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Texas: The Latest Architecture and News

Morphosis-Designed New Arts Campus Breaks Ground in Texas

The new arts campus, designed by global architecture and design firm Morphosis, has broken ground in Dallas, Texas. This marks the beginning of the first phase of construction for Edith and Peter O’Donnell Jr. Athenæum, a twelve-acre expansion of the University of Texas at Dallas (UT Dallas). The Athenæum complex will feature three main buildings: the Crow Museum of Asian Art (Phase I), a performance hall (Phase II), and a museum for the traditional arts of the Americas (Phase III). Phase I of the plan, the Crow Museum of Asian Art, is expected to be completed in 2024. The whole project is catalyzed by a $32 million donation from the O’Donnell Foundation.

This new cultural district, located at the southeastern edge of the UT Dallas campus, aims to become an arts destination for students, faculty, and the community. It also represents the latest milestone in a period of significant growth of the arts at UT Dallas, a school that had historically focused on science, engineering, technology, and business.

Rendering of Crow Museum of Asian Art at the O’Donnell Athenæum at UT Dallas, view of interior gallery. Image Courtesy of Morphosis ArchitectsRendering of Crow Museum of Asian Art at the O’Donnell Athenæum at UT Dallas, view of lobby. Image Courtesy of Morphosis ArchitectsRendering of Crow Museum of Asian Art at the O’Donnell Athenæum at UT Dallas, view of plaza from north direction. Image Courtesy of Morphosis ArchitectsRendering of masterplan of Edith and Peter O’Donnell Athenæum at UT Dallas. Image Courtesy of Morphosis Architects+ 6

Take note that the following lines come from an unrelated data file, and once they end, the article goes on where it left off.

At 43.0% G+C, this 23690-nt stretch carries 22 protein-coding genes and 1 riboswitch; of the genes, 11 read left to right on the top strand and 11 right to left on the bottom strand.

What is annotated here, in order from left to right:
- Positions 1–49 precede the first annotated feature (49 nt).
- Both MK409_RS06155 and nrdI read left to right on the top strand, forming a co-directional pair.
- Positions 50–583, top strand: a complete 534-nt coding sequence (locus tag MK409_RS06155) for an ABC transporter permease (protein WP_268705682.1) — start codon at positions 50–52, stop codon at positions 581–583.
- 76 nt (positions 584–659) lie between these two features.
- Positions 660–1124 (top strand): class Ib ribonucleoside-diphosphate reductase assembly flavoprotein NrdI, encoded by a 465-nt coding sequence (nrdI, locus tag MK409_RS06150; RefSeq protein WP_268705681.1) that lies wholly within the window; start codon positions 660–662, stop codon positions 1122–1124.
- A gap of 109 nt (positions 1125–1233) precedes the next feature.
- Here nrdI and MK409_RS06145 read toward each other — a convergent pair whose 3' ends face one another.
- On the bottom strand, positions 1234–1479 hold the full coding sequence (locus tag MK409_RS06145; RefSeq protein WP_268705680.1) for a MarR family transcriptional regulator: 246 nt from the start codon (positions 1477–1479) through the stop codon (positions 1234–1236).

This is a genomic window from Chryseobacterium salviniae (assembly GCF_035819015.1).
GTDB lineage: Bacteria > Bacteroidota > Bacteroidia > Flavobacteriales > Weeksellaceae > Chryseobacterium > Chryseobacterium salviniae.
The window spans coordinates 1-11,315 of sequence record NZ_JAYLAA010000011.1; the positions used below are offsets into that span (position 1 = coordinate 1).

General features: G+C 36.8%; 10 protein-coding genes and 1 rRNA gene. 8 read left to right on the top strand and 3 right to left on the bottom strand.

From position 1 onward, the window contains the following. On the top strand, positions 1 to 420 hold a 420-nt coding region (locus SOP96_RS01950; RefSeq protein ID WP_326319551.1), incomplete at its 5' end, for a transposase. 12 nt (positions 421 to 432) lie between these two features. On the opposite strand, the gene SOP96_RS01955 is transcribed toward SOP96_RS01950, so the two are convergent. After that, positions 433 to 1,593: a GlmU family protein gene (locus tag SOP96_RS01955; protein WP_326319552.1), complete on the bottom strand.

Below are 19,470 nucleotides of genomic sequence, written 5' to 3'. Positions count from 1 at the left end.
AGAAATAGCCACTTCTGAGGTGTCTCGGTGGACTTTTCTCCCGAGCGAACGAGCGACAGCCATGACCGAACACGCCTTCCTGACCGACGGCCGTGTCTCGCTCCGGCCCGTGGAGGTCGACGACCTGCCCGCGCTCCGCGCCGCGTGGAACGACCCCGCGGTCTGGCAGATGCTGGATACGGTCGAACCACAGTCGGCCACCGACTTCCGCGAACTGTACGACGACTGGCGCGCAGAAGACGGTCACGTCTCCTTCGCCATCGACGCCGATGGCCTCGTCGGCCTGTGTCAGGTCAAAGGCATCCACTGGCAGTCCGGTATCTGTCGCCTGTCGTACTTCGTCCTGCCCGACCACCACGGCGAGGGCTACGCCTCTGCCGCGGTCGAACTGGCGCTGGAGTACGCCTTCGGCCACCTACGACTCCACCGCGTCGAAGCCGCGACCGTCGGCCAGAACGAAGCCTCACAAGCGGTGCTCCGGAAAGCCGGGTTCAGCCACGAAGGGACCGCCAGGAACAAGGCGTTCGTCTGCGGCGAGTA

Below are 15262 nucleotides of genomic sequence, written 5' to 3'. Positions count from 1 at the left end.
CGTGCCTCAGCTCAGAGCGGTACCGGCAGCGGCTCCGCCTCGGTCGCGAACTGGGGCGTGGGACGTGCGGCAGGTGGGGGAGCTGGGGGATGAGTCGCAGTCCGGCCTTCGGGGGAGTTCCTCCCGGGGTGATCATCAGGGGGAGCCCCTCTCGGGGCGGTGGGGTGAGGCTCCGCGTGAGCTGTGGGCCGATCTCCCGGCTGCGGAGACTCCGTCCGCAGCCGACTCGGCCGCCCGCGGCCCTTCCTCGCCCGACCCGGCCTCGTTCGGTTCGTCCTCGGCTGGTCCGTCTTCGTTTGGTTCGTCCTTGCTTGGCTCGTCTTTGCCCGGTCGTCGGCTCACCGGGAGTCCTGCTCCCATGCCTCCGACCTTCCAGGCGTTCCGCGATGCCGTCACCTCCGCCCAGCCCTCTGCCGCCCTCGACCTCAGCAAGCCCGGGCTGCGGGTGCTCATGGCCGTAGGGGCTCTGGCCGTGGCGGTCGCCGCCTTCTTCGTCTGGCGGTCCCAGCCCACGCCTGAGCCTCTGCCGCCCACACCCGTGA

Winners of the 2022 Architectural League Prize for Young Architects + Designers Announced

The Architectural League of New York has announced the winners of the 41st cycle of the annual Architectural League Prize for Young Architects + Designers. Open to young architects and designers ten years or less out of a bachelor’s or master’s degree program, the award seeks to recognize visionary work by young practitioners and encourage the development of talented young architects and designers.

Control Syntax Rio, Het Nieuwe Instituut, Rotterdam, Netherlands, 2016.Photo by Pim Top. Image Courtesy of The Architectural League of New YorkPrairie Plots, Houston, TX, 2022. Courtesy of Dept.. Image Courtesy of The Architectural League of New YorkPalimpsesto, Tamayo Pavilion, Museo Tamayo, Mexico City, Mexico, 2021.Photo by Arturo Arrieta. Image Courtesy of The Architectural League of New YorkPlan Unplanned: Ideas for an Affordable Chinatown, New York, NY, 2021.Courtesy of Citygroup. Image Courtesy of The Architectural League of New York+ 12

World Monuments Fund Announces 25 Endangered Heritage and Cultural Sites for 2022

The World Monuments Fund has released its 2022 World Monuments Watch list, a selection of 25 sites from across the globe that hold great cultural and heritage significance but are being faced with economic, political or natural threats. This year's selection highlights themes of global issues such as climate change, imbalanced tourism, underrepresentation, and recovery from crisis, urging for prompt preservation plans.